"But how can I?" questioned Major Joe in reply. "I cannot leave my stall--who would wait on my customers?"
"Why not let me take charge until you return," asked Harry, speaking for the first time.
"And I can help," added Alec.
"Now you see it's all fixed," said Flora.
"Surely you're not afraid to trust us, are you?" asked Harry, as he saw his old friend still undecided.
"No, no; it's not that, my boy; only--"
"Only nothing," interrupted Flora, laughingly. "You must come, so say no more about it." And she caught his arm and led him away, an unwilling and unbelieving captive.
Ruth opened the door in answer to Flora's gentle tap.
The latter could no longer restrain her impatience.
"Now, Major Joe," she exclaimed, softly, for fear of
At first the old man looked from one to the other in a bewildered manner. Then his eyes rested on Ruth's face long and attentively. The tears gathered, and he involuntarily held out his hand, and said, softly, "Ruthie."
Scarcely realizing what she was doing, Ruth, probably drawn by the tender, loving tone that touched her heart, put her own in it.
"Who is she? What does it all mean?" asked the major, looking helplessly at Flora.
"It means," answered Flora, softly, "that this is truly Ruthie. Not your own Ruth, but her daughter and namesake-- your grand-daughter Ruth."
"Is that so? Are you sure? Don't say so if you ain't," pleaded the old man. And then the thought flashed across Flora's mind that perhaps after all she was mistaken, and had only brought her old friend there to be disappointed.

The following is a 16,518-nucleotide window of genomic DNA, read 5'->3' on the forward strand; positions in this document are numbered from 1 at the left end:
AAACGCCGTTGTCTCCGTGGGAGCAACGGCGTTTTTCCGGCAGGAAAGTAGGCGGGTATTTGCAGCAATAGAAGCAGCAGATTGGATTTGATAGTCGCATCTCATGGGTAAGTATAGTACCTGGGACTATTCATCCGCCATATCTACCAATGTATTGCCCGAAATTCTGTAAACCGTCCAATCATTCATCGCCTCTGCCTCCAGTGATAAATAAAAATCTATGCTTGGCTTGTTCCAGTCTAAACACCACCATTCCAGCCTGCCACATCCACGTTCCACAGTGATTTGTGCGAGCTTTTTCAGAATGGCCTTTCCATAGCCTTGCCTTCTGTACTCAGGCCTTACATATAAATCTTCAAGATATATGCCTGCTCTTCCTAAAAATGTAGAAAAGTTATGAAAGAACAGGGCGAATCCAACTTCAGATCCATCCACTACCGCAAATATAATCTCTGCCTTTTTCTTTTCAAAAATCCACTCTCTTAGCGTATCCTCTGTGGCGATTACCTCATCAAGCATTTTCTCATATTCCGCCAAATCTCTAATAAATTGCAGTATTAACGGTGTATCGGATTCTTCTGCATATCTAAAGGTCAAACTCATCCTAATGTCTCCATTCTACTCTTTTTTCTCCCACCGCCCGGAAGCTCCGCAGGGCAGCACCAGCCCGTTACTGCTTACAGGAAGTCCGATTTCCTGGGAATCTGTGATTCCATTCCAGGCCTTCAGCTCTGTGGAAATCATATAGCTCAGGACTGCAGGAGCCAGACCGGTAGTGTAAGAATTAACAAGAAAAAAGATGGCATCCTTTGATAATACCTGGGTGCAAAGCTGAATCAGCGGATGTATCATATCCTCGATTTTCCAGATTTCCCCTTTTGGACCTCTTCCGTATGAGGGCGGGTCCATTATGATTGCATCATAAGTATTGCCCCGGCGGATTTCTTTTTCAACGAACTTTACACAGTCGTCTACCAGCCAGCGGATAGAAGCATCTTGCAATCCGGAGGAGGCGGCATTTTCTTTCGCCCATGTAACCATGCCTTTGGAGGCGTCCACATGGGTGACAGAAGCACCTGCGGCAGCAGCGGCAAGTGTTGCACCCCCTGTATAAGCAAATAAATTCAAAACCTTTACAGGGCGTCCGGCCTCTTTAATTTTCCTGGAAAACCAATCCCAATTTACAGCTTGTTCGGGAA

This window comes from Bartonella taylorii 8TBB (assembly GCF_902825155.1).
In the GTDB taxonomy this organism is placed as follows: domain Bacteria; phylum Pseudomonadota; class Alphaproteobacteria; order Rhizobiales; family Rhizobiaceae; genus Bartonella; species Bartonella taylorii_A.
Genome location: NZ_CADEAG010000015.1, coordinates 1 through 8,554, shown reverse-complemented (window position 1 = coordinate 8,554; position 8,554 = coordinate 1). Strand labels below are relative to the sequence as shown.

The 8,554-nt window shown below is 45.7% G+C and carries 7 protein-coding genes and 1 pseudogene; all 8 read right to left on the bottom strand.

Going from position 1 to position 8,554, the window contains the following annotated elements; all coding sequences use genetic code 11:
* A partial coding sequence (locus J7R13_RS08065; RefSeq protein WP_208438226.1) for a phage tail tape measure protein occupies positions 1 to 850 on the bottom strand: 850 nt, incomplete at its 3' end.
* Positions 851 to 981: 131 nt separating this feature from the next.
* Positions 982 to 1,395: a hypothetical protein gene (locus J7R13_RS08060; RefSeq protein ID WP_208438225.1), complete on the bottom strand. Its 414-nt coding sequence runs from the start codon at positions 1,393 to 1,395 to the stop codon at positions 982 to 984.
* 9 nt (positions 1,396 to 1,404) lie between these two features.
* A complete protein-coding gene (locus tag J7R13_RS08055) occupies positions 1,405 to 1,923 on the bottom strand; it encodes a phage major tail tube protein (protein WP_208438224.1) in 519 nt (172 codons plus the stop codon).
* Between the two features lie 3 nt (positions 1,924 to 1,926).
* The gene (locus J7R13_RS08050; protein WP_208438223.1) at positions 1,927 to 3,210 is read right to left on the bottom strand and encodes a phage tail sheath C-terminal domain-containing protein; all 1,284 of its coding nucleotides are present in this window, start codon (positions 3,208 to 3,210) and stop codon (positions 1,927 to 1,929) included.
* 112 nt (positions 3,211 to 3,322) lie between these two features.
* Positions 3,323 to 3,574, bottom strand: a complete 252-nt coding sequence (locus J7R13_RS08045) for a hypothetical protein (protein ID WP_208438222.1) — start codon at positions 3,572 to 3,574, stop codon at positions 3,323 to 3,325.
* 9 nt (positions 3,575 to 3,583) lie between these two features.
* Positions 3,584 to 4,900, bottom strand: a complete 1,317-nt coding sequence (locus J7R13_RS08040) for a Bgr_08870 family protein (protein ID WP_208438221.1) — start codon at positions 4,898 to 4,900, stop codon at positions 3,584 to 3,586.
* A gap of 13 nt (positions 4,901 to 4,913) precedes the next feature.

"Ruth dear," she said, dropping into a chair, weakened by the very thought, "tell him--tell him all about yourself; your mother's name, and everything. Do, please, quick!"
Ruth told the history of her dead mother's life, as she had heard it from her own lips.
Eagerly Major Joe listened, and when she was through, he held out his arms to her, saying:
"You are my poor Ruth's daughter," and the tears prevented him from adding more. Ruth and Flora wiped their eyes in sympathy: Ruth rejoicing in the possession of a grandfather; Flora, that provision was thus made for Ruth.
This tearful trio was interrupted a moment later by the entrance of Jem, carrying her doll under one arm, and her beloved Pokey under the other.
"Why, Ruth Rudd, I'm extonished at you, hugging a old market man!" and Jem looked at her sister with unbounded disapproval.
"Hush Jem, you must not talk so," said Ruth. "This is our grandfather."
"Not mine," returned matter-of-fact Jem, standing still in the middle of the room, and looking suspiciously at the visitor. "Not mine. I never had any, and don't want one."
"Who is this?" asked Major Joe, looking at the defiant little figure dubiously.
"She is my half-sister," answered Ruth.
"Well, well," said her grandfather, "she ain't Ruth's child, so I've no call to take her when I take you, Ruth.
"Her father can send her to his own people."
"Then, grandfather, I cannot go with you," said Ruth, sadly, but firmly. "I will never leave Jem."